• studies with mice have shown that exercising regularly helped both young and older laboratory rats to improve their spatial memory and cognitive performance (perception, reasoning, and judgement). Good ol' mice!

image: CrankyFitness

Not everyone can or wants to do resistance training, and experts agree that sticking to an exercise program is half the battle. If you love a particular exercise and will do it regularly, that suggests you should keep it up. I love to run in Bangkok’s Lumpini Park to watch the many groups of (usually older) people doing various tai chi routines – some use props like fans or swords, and many wear their group uniform. They are out most mornings.

Taichi in the park - Picture of Lumpini Park, Bangkok
tai chi in Bangkok's Lumpini Park -- we run past this crew in the mornings
photo: courtesy of Trip Advisor

For the more competitive or those looking to test their skills, there is masters swimming, tennis tournaments with senior age categories up to 80 & Over (90+ in a few!), and the Senior Games ("senior olympics"). The inspiring documentary “The Age of Champions” follows several senior olympians through their trials and successes. Here's a peak:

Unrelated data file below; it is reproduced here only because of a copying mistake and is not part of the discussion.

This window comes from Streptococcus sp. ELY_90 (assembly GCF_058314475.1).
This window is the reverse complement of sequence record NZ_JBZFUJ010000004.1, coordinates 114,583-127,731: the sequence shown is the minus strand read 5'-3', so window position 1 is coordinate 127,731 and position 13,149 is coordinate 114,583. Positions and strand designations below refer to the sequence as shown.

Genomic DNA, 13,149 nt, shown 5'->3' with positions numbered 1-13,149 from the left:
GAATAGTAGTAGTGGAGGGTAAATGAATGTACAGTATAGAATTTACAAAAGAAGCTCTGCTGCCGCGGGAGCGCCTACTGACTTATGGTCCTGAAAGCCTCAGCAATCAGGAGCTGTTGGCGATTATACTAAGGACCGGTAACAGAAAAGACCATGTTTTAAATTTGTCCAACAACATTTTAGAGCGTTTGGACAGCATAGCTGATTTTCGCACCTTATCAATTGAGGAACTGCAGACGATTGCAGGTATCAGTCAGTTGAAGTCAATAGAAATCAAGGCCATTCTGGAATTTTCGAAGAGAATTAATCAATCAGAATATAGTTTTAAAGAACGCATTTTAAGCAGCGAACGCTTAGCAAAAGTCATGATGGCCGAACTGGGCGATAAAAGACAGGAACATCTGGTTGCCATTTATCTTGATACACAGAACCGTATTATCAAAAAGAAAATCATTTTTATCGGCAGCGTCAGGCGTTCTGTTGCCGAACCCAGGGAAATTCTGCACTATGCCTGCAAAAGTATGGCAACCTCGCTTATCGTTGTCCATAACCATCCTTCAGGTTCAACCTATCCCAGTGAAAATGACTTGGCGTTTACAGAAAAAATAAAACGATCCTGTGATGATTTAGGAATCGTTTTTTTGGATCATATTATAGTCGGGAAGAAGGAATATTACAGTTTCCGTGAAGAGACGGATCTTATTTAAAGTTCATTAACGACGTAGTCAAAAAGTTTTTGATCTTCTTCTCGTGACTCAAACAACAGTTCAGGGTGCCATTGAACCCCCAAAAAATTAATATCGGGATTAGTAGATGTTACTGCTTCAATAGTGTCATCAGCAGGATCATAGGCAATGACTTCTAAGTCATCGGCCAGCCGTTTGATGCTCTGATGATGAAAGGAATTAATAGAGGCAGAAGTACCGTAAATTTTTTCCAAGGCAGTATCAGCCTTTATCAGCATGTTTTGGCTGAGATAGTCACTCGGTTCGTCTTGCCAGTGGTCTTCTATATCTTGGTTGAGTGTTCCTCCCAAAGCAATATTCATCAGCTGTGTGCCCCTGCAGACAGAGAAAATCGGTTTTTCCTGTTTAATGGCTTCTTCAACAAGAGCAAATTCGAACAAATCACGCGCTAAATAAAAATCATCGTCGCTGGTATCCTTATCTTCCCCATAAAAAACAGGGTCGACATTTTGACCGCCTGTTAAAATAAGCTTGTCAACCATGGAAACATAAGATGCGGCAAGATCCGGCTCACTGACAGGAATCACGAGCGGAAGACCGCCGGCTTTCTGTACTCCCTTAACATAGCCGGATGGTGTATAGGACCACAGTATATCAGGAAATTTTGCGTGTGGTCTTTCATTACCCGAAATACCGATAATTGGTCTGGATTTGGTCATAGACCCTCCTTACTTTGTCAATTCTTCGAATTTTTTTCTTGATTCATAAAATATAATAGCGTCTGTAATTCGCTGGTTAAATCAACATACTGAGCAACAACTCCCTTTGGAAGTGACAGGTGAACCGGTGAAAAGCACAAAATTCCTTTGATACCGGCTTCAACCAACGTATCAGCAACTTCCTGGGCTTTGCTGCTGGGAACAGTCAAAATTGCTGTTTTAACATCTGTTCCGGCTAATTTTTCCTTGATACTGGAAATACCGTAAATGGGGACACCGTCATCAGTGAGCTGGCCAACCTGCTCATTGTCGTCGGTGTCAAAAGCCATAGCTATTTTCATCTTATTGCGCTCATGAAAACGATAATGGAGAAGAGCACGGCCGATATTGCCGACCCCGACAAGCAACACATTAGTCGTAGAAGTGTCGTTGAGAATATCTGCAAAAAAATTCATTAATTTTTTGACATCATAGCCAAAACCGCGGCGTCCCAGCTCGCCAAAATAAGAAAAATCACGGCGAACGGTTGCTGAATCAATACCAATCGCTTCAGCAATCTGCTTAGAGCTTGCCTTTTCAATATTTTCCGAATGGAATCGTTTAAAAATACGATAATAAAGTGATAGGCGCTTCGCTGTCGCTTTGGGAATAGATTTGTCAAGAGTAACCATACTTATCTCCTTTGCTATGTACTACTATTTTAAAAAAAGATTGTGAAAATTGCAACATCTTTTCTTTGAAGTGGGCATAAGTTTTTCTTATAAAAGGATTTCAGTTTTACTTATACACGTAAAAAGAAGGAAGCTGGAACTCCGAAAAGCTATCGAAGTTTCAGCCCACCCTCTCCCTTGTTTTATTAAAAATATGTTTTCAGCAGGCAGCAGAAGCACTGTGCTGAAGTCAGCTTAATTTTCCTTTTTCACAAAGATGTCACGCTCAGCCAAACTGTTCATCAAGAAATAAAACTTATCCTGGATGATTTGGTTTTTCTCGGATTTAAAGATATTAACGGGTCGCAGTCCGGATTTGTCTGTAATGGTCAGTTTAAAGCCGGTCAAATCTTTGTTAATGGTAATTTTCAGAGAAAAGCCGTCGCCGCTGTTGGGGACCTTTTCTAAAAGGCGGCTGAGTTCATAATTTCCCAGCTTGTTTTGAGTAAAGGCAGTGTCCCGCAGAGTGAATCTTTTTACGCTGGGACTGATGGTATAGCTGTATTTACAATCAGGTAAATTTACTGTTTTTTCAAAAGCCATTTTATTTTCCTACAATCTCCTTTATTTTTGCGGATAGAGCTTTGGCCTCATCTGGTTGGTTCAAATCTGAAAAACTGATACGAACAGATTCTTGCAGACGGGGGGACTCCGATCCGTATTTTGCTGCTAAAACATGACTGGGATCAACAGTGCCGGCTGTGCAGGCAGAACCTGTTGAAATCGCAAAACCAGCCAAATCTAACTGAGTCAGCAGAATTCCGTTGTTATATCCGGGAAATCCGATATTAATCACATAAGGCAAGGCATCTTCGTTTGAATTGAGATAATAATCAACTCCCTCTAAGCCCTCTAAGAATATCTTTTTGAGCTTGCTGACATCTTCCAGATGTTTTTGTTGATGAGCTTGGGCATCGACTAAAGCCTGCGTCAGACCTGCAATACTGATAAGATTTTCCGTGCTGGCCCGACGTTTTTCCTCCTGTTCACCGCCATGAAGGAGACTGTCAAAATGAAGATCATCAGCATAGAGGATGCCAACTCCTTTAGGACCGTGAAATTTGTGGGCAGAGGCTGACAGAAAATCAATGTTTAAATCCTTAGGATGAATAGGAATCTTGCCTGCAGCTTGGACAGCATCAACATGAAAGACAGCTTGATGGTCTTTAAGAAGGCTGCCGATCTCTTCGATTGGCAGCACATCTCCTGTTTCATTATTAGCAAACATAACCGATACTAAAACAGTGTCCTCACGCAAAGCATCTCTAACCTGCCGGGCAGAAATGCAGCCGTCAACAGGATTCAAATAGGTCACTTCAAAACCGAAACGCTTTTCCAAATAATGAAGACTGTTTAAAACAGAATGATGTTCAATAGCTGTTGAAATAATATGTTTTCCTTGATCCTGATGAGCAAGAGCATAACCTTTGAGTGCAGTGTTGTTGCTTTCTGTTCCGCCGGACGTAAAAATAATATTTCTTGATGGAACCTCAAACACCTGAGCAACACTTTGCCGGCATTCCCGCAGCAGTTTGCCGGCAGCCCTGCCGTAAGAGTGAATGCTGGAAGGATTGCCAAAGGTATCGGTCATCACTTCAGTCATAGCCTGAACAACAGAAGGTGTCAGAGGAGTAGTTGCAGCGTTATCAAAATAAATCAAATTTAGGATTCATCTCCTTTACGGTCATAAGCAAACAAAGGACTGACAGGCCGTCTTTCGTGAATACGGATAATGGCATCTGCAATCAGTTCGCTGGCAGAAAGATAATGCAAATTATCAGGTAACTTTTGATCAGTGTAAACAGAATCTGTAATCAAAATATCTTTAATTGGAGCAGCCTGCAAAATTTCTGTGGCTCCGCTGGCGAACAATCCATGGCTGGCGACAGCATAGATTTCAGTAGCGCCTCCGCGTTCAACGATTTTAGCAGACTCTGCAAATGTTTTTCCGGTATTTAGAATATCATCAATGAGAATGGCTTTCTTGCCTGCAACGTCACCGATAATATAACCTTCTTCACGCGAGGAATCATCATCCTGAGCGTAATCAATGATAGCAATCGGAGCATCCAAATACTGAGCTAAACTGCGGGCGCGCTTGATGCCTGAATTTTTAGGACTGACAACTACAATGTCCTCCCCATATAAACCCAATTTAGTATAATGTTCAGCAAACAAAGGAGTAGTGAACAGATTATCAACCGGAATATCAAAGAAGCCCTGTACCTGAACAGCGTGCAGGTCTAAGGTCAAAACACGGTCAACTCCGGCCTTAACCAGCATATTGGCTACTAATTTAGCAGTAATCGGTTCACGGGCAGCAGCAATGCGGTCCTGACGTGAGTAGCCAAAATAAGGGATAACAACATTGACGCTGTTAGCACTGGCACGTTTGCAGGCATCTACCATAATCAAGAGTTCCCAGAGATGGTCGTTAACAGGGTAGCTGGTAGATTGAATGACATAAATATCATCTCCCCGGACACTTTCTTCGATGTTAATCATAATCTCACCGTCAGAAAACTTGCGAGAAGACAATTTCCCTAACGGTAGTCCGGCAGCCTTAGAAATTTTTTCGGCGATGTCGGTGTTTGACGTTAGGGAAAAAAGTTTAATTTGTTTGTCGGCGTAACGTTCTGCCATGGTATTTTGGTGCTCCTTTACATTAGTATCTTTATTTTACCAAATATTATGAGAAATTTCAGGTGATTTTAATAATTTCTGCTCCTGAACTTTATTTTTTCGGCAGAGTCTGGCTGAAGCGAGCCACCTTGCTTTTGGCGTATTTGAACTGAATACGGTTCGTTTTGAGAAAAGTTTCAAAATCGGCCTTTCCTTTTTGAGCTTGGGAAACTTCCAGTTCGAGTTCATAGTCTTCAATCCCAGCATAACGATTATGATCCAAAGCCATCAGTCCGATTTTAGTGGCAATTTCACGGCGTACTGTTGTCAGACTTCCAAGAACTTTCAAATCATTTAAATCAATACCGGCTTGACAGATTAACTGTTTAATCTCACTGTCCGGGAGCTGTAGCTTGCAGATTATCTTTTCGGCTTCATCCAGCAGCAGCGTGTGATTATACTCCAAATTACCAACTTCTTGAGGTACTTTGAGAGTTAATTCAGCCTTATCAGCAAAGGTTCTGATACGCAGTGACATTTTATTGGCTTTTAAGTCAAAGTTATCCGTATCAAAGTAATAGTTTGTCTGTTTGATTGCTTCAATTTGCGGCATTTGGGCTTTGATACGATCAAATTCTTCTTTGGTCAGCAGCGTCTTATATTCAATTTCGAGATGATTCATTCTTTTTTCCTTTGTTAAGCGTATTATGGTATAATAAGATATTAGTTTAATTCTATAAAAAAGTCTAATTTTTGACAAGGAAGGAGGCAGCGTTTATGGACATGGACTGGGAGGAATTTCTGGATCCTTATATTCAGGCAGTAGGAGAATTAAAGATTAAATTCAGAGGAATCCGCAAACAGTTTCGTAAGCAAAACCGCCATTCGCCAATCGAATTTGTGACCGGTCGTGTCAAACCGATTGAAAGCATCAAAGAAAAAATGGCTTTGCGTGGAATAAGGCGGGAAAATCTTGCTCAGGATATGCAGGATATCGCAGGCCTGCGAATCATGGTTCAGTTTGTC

My takeaway message from all my research for this post?

“It is never too late to harness our body’s capacity to get stronger and more functional,” she says. “There is no pill that can do what exercise does.”

For more information on strength training and exercise while aging

Some more inspiring fitness gains by seniors, including the author (ok, he's 55)

Strength training for those just starting out at Cranky Fitness

Harvard Medical School's article on exercise and aging;, which includes this table of the many reasons to exercise and avoid getting old!

Using your body will keep it young (table from Harvard Medical School).

Exercise vs. aging

Effect of agingEffect of exercise
Heart and circulation
Resting heart rateIncreaseDecrease
Maximum heart rateDecreaseSlows the decrease
Maximum pumping capacityDecreaseIncrease
Heart muscle stiffnessIncreaseDecrease
Blood vessel stiffnessIncreaseDecrease
Blood pressureIncreaseDecrease
Number of red blood cellsDecreaseNo change
Blood viscosity (“thickness”)IncreaseDecrease
Maximum oxygen uptakeDecreaseNo change
Speed of emptyingDecreaseIncrease
Calcium content and strengthDecreaseIncrease
Muscle mass and strengthDecreaseIncrease
Metabolic rateDecreaseIncrease
Body fatIncreaseDecrease
Blood sugarIncreaseDecrease
Insulin levelsIncreaseDecrease
LDL (“bad”) cholesterolIncreaseDecrease
HDL (“good”) cholesterolDecreaseIncrease
Sex hormone levelsDecreaseSlight decrease
Nervous system
Nerve conduction and reflexesSlowerDecrease
Quality of sleepDecreaseIncrease
Risk of depressionIncreaseDecrease
Memory lapsesIncreaseDecrease